The music business is having problems. That’s hardly news. But a new report from the International Federation of the Phonographic Industry (IFPI) pulls no punches to show the current state of play.
The organization, which represents 1,400 different companies across 72 countries, said music business revenues shrank by 7% in 2008. That’s in spite of an increase in 25% of legal downloading to a total of 1.8 billion tracks – indeed, downloading is now responsible for 25% of all music sales, and worth $3.8 billion.
However, the IFPI estimates that the pirates won, hands down, as 40 billion music tracks were illegally shared during the year.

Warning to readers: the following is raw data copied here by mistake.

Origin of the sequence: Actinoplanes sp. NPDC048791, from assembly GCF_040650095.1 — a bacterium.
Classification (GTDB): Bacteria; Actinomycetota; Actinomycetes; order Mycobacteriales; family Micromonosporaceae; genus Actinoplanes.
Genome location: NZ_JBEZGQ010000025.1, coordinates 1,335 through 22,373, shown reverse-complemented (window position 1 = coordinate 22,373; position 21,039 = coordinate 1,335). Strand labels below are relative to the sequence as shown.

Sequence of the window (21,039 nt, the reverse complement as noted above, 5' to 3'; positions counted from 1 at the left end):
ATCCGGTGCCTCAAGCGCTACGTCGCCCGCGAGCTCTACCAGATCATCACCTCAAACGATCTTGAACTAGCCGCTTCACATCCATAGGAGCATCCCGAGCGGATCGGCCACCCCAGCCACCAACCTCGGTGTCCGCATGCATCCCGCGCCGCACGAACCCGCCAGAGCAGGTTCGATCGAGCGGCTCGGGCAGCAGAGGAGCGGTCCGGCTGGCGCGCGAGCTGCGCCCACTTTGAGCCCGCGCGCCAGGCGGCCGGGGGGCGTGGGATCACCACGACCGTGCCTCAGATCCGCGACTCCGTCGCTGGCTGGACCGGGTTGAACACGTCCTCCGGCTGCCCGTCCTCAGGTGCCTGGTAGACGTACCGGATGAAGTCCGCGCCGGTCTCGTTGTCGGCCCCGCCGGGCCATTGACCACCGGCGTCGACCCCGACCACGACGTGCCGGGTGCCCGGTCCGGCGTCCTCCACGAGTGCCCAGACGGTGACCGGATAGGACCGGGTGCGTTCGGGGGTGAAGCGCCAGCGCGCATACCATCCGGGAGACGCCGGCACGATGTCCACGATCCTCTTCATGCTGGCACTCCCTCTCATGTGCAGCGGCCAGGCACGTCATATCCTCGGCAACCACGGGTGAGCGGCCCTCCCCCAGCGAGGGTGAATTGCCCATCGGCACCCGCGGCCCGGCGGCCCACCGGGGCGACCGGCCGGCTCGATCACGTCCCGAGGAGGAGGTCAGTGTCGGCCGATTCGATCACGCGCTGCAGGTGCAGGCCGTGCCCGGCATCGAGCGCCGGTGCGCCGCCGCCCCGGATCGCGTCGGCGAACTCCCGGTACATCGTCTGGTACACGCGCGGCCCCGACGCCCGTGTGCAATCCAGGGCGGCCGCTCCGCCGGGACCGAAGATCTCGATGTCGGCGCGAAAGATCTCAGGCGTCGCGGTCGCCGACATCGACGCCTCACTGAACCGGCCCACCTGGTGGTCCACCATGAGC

John Kennedy, chairman and chief executive of IFPI, said:
"The recorded music industry is reinventing itself and its business models. Music companies have changed their whole approach to doing business, reshaped their operations and responded to the dramatic transformation in the way music is distributed and consumed."
"There is a momentous debate going on about the environment on which our business, and all the people working in it, depends. Governments are beginning to accept that, in the debate over "free content" and engaging ISPs in protecting intellectual property rights, doing nothing is not an option if there is to be a future for commercial digital content."
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